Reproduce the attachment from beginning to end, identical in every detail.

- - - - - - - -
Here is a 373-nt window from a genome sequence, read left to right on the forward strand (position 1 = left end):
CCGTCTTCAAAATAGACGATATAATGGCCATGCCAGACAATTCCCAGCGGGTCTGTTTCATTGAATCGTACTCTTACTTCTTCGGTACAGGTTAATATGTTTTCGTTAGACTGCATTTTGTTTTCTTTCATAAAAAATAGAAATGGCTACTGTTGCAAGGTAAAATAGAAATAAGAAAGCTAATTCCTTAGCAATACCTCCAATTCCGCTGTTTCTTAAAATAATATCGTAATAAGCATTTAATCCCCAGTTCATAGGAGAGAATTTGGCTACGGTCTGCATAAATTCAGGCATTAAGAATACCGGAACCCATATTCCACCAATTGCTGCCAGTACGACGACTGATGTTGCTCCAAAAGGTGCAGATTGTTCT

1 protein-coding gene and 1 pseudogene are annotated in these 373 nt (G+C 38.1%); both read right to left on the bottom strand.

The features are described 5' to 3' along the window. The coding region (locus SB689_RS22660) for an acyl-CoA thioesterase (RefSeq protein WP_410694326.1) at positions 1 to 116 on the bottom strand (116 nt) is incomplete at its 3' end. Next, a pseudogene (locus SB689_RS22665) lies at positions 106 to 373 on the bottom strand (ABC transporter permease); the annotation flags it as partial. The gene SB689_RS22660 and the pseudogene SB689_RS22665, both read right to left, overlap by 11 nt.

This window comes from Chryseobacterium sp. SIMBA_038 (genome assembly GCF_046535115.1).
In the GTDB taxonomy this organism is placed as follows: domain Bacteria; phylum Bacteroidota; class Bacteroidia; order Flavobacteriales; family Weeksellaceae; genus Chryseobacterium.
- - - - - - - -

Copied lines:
Here is a 373-nt window from a genome sequence, read left to right on the forward strand (position 1 = left end):
CCGTCTTCAAAATAGACGATATAATGGCCATGCCAGACAATTCCCAGCGGGTCTGTTTCATTGAATCGTACTCTTACTTCTTCGGTACAGGTTAATATGTTTTCGTTAGACTGCATTTTGTTTTCTTTCATAAAAAATAGAAATGGCTACTGTTGCAAGGTAAAATAGAAATAAGAAAGCTAATTCCTTAGCAATACCTCCAATTCCGCTGTTTCTTAAAATAATATCGTAATAAGCATTTAATCCCCAGTTCATAGGAGAGAATTTGGCTACGGTCTGCATAAATTCAGGCATTAAGAATACCGGAACCCATATTCCACCAATTGCTGCCAGTACGACGACTGATGTTGCTCCAAAAGGTGCAGATTGTTCT

1 protein-coding gene and 1 pseudogene are annotated in these 373 nt (G+C 38.1%); both read right to left on the bottom strand.

The features are described 5' to 3' along the window. The coding region (locus SB689_RS22660) for an acyl-CoA thioesterase (RefSeq protein WP_410694326.1) at positions 1 to 116 on the bottom strand (116 nt) is incomplete at its 3' end. Next, a pseudogene (locus SB689_RS22665) lies at positions 106 to 373 on the bottom strand (ABC transporter permease); the annotation flags it as partial. The gene SB689_RS22660 and the pseudogene SB689_RS22665, both read right to left, overlap by 11 nt.

This window comes from Chryseobacterium sp. SIMBA_038 (genome assembly GCF_046535115.1).
In the GTDB taxonomy this organism is placed as follows: domain Bacteria; phylum Bacteroidota; class Bacteroidia; order Flavobacteriales; family Weeksellaceae; genus Chryseobacterium.